Super Bowl Alert: Here come the commercials
Good afternoon Super Bowl junkies,
I'm Jeanine Poggi, Ad Age's senior editor, here with the latest edition of our Super Bowl Alert. It's the home stretch and Ad Age is bringing you breaking news, analysis and first looks at the high-stakes, big-game commercials—all in our Super Bowl Alerts newsletter. Sign up right here to get them in your email.
Carrie and Big Lebowski
It's finally official—Carrie Bradshaw and the Big Lebowski will make appearances in Super Bowl LIII. Sarah Jessica Parker, who played Bradshaw in "Sex and the City," and Jeff Bridges, known as "The Dude" in the 1998 movie, will star in Stella Artois's Big Game spot, E.J. Schultz reports. The 45-second commercial from Mother New York shows the two actors in character swapping their usual drinks—a Cosmopolitan for Carrie and White Russian for "The Dude"—for the Anheuser-Busch InBev-owned brew. Read more about it here.
Is Pepsi ok?
"I'll take a Coke," a woman at a restaurant innocently says in the opening of Pepsi's Super Bowl ad. The beverage giant is embracing its challenger-brand status with a Super Bowl ad that pokes fun at the habit of people ordering Coke at restaurants, Schultz reports. As promised, Steve Carrell, Cardi B and Lil Jon, appear in the ad, which you can read more about here.
A melancholy smart device, akin to Amazon's Alexa, is the real star of Pringles Super Bowl ad, which dropped on Monday. In it a smart device bemoans how a lack of hands keeps her from having Pringles. This is the second Super Bowl ad this year that features artificial intelligence and plays on the theme that these robots and devices can't enjoy our favorite snacks and beverages the same way humans can. Last week, Michelob Ultra released one of its two Big Game spots, which shows a sad-looking robot longingly eying a beer. "It's only worth it if you can enjoy it," states on-screen text.
Michelob also released the second of its two ads on Monday. This one stars Zoe Kravitz and deploys a trendy sound phenomenon to promote its Pure Line Gold extension, its organic beer. Check out Ad Age tomorrow for a special Ad Lib podcast with Azania Andrews, VP of marketing at Michelob Ultra, who discusses the use of robots, the all-female production team on its Zoe Kravitz ad and use of Autonomous sensory meridian response.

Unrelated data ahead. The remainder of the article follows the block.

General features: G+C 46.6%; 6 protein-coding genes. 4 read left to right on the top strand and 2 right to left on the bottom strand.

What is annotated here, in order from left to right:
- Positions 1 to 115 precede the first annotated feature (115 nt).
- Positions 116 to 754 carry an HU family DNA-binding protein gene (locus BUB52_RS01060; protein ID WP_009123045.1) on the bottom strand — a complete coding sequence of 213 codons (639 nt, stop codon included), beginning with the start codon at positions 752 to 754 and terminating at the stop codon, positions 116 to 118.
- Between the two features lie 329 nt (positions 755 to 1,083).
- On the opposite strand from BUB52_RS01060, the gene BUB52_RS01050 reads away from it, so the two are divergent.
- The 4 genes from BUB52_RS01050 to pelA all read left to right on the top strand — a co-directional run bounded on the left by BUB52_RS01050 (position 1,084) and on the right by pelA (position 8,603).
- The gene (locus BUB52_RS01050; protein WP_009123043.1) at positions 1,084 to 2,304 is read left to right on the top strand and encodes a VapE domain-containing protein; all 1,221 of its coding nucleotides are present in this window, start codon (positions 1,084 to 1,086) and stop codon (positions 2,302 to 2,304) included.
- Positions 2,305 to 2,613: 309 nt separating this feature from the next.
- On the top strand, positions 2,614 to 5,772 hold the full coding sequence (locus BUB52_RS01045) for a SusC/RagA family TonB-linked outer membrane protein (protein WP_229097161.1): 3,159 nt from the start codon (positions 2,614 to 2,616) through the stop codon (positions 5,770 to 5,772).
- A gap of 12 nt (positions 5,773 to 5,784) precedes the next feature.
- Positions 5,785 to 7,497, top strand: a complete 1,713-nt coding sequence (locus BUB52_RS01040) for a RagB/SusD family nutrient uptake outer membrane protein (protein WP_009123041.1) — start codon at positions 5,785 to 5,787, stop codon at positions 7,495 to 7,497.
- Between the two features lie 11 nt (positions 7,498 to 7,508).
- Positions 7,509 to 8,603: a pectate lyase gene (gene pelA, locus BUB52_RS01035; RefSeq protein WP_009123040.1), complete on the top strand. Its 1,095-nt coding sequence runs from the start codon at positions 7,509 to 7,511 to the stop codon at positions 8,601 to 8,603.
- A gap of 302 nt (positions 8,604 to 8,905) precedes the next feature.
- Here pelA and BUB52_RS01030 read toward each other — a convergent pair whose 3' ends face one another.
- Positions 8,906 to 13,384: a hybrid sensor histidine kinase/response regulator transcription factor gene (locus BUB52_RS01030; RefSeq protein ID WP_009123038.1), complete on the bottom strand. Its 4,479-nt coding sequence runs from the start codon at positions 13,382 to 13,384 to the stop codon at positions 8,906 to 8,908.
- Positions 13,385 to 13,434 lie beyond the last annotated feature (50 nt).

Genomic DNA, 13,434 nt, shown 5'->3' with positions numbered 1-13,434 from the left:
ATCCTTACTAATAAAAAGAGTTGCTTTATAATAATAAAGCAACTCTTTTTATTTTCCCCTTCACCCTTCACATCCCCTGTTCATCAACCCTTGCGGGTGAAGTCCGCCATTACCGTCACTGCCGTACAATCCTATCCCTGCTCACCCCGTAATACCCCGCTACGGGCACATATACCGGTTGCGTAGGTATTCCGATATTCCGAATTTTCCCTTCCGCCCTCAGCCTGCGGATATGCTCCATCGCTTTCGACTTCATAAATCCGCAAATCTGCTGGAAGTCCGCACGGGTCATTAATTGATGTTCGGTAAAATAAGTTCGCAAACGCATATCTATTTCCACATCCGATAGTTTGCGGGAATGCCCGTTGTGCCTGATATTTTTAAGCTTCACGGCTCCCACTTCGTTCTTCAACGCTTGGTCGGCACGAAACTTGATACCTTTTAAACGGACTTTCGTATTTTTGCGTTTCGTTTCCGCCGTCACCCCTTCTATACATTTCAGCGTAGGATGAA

Sir Ridley Scott will make his return to TV commercials for the first time in nearly 20 years during the Super Bowl. The award-winning director of "Gladiator" and "Alien" directed the short film "The Journey" for Turkish Airlines, a clip of which will air during Super Bowl LIII on Feb. 3.
Ad Age's Super Bowl ad chart, which is the most current look at all the marketers confirmed to air national spots in Super Bowl LIII, is being updated constantly this week. The latest addition: T-Mobile CEO John Legere took to Twitter on Monday to confirm the wireless carrier would be returning to the Super Bowl with its sixth consecutive spot.
From the archives: Last year, T-Mobile's spot included a voice over by Kerry Washington and featured lots of babies.
The National Football League also provided an update on its Super Bowl ad, which will celebrate the 100th anniversary of the league and feature more than 40 current and former football players. Here's a teaser of the ad.
Chevrolet will have a Lego version of its 2019 Chevrolet Silverado appear in "The Lego Movie 2: The Second Part," Schultz reports. But there are no plans for Chevy, or any General Motors brand for that matter, run in-game ads. The last time GM aired a Super Bowl spot was in 2017, for Buick.
Skittles gives the middle finger
Skittles previously announced it is skipping a traditional Super Bowl ad and will instead stage a musical on Super Bowl Sunday starring Michael C. Hall. And now the candy brand may have dropped its biggest bombshell --that the whole production may be a big middle finger to advertising, Ann Christine Diaz reports. In a new behind-the-scenes music video released on Monday, Hall and others perform a song from the show, "Advertising Ruins Everything," and the lyrics reveal that it will be a satirical exploration of what big game marketing is all about.
Speaking of spoofs...
Procter & Gamble's Charmin isn't actually slated to appear in the Super Bowl (as far as we know), but that didn't stop "Saturday Night Live" from imagining how a focus group session for a Big Game ad for the toilet paper brand might have gone, Simon Dumenco writes. Watch the segment here.
Pete Blackshaw, Nestlé's global head of digital innovation and service models, lays out 10 Super Bowl tips every CMO should know.
Elsewhere, Adweek takes a look at current and former NFL stars' favorite Super Bowl ads.